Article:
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Negative Yields, Opportunity Cost and Gold

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company-dickson-buchananThis article was written by Dickson Buchanan, SchiffGold Precious Metals Specialist. Any views expressed are his own and do not necessarily reflect the views of Peter Schiff or SchiffGold.

Last week, I published an article on the causes and consequences of negative interest rates. In it, I talked briefly about how negative yields hold significant implications for gold as an asset class. In this followup article, I will explain why that is.

Capital and Negative Yields

Capital in waiting – capital sitting on the sidelines waiting for a good investment opportunity – typically gets parked in government bonds. This is true for a number of reasons. Bonds are less speculative compared to most assets. The only risks are a sudden rise in yields or a fall in the denominated currency if it’s a foreign bond. Of course, some governments and jurisdictions are less appealing than others, as anyone with exposure to Greek bonds will tell you.

Despite a less than perfect track record,  government bonds are still considered the “risk free” asset. Setting aside whether they truly are“risk free” (they aren’t) they are certainly less risky than buying a stock, or trading a commodity or a piece of real estate. In the former two options you risk immediate price exposure with every tick, and in the latter, there are natural liquidity restraints. Additionally, the bond market is the only market big enough and liquid enough to absorb this kind of capital. If you are thinking about money in the bank, make no mistake, there are little to no physical cash reserves sitting in the bank. All the deposited funds are moved into another asset at the bank’s discretion within regulatory restraints.

With bonds, capital earns a small yield. Given the decade long trend in interest rates, the yield earned has been falling, falling and falling. Due to our modern monetary madhouse, we are now seeing negative yields. The following chart shows the yield curves for Japan and Germany from 3 months out to 15 years.

paying to save

That’s not the worst of it. The 10-year Swiss Bond is currently trading at -0.338 yield. We will come back to this number later.

Gold and Negative Yields

As opportunities for yield in the marketplace decrease, capital in search of better opportunities must now consider the adverse effects of being charged a negative yield to play it safe. In such an environment, non-yielding assets, which at one point looked unattractive, will begin to look much more attractive compared to the negative yielding bonds.

What happens to be the largest non-yielding asset in today’s financial markets?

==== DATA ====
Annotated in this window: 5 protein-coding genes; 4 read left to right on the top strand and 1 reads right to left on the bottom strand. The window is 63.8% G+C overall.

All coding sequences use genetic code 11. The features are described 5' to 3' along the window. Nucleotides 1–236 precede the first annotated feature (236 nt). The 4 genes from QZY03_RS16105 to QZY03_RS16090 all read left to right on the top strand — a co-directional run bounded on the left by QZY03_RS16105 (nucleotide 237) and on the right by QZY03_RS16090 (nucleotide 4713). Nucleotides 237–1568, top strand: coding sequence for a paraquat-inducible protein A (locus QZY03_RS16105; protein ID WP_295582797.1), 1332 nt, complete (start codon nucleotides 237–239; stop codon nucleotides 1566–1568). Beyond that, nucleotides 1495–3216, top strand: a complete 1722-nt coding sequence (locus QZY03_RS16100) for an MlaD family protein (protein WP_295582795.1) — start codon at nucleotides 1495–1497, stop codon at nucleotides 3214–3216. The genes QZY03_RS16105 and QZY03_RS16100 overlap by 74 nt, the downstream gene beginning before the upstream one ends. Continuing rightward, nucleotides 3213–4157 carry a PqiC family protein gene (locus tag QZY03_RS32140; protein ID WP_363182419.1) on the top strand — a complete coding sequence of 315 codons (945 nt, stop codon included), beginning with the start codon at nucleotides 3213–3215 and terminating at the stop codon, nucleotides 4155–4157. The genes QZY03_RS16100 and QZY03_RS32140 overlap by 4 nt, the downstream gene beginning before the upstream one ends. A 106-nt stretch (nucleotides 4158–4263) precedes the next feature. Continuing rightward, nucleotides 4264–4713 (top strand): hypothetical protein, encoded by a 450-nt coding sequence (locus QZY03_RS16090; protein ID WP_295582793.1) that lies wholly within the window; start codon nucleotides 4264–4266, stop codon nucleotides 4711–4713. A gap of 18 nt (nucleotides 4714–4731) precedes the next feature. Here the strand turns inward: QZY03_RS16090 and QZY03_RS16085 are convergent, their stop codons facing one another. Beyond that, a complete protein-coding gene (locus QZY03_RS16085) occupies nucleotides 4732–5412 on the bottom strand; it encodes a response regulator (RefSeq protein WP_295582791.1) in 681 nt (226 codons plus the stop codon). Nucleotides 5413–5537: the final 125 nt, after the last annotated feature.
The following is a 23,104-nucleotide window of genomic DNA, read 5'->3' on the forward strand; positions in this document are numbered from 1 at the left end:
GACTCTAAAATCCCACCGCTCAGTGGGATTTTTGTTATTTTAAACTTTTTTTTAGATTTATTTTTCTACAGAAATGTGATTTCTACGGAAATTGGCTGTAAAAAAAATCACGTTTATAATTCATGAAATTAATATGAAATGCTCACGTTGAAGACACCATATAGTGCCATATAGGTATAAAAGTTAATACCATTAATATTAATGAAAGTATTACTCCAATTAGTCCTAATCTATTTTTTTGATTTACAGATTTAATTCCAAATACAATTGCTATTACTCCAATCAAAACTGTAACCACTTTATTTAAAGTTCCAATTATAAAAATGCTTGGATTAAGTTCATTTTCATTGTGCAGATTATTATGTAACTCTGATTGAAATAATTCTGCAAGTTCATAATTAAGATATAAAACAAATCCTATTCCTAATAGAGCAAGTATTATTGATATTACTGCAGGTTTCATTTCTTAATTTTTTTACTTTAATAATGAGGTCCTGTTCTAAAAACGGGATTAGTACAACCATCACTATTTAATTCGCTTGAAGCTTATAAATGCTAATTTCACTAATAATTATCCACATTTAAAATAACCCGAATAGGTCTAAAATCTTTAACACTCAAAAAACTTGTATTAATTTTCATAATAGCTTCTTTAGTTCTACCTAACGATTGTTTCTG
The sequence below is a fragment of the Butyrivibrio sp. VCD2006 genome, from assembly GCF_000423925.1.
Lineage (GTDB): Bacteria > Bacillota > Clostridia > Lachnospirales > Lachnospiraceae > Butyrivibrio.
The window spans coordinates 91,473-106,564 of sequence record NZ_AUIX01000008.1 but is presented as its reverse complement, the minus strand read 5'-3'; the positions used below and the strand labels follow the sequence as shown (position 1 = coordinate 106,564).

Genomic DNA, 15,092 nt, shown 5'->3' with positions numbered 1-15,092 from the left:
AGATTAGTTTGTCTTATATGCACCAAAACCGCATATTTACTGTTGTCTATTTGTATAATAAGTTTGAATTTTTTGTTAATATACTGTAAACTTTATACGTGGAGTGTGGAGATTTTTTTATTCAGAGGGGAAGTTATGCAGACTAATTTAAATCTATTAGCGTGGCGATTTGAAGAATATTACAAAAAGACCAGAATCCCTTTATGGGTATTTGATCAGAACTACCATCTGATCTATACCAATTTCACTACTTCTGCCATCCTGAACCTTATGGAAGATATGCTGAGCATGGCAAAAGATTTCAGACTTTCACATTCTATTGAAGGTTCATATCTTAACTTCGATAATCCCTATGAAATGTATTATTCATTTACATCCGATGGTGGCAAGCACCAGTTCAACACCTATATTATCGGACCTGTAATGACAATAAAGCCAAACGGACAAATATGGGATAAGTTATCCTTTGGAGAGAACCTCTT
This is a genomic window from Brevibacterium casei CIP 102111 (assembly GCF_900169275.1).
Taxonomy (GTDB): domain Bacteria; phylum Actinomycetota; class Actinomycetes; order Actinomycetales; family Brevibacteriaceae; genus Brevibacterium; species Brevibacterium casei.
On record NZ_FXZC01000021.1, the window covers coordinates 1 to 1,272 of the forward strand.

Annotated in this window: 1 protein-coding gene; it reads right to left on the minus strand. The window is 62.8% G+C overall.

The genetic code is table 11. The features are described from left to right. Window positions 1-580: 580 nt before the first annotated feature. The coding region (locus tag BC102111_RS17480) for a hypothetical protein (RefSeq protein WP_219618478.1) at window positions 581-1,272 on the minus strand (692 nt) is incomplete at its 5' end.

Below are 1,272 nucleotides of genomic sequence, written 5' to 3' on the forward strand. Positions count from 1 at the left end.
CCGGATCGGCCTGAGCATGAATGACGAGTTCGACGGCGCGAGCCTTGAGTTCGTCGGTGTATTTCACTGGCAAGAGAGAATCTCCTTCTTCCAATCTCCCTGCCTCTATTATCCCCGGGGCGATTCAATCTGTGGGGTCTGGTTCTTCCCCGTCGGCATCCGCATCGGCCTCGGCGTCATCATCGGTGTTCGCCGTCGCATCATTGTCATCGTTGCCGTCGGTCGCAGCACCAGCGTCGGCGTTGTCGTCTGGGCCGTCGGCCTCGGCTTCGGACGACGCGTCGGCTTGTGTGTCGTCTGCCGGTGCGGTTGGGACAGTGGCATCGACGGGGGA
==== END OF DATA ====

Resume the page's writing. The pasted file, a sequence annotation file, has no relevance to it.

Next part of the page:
Gold

Gold is the largest non-yielding asset market today. The market for gold is deep enough and liquid enough to attract large amounts of capital under similar market conditions as government debt. However, unlike government debt, gold has no counterparty risk. Therefore, the true bearer of the title “risk free asset” should go to gold – not T-bills or whatever other names government paper has. This is because gold is liquid under all market conditions.

Of course, there is a cost to buy and store gold. But in our negative yield environment, if the cost of buying and storing gold is at par, or close to par, with the negative yield your capital would pay in a government bond, then we would expect a portion of that capital to flow into gold instead of the government bond.

Let’s revisit the 10-year Swiss bond yield of -0.338. If you were to consider putting $10 million in a 10-year Swiss Bond, you would be paying $33,800 to own that asset. If you could acquire gold bullion stored in the secure vault of a trusted third party for 0.25%, then your cost of allocating the same amount of capital only comes to $25,000. Simple alternative analysis shows that there will at least be some portion of capital that will opt for gold over the government debt. This is especially true in a post 2008, post Cyprus, post Greece financial arena. As we wrote in our previous article, in a negative rate environment banks may have to choose between the lessor of two negative rates. Gold offers a different and in many ways better bid on large amounts of capital that needs to parked and preserved for the future. .

It’s important to remember that this kind of optionality wasn’t on the minds of most people 10 years ago. But it is now a reality that many are facing. In fact, we expect the dynamic of capital flowing into gold to only gain momentum if yields continue to fall further into negative territory. Moreover, if any of the large government debt players go bust, like Japan for instance, then we would really expect large capital inflows to move into gold.

In summary, negative yields lower the relative opportunity cost of owning gold compared to other similar assets.

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2 thoughts on “Negative Yields, Opportunity Cost and Gold

  1. john francix says:

    Hi. my name is john francix. i saw your advert online i now want to confirm mayb is a valid email or not because i want to purchase some golds thanks

  2. David Raymond Kays says:

    What happens to my gold in a cashless society? How will I be able to buy necessities with gold or other metals when a system does not exist to use
    them as money?
    If that did exist I would buy all the gold and silver I possibly could. I own about 100 ounces if silver

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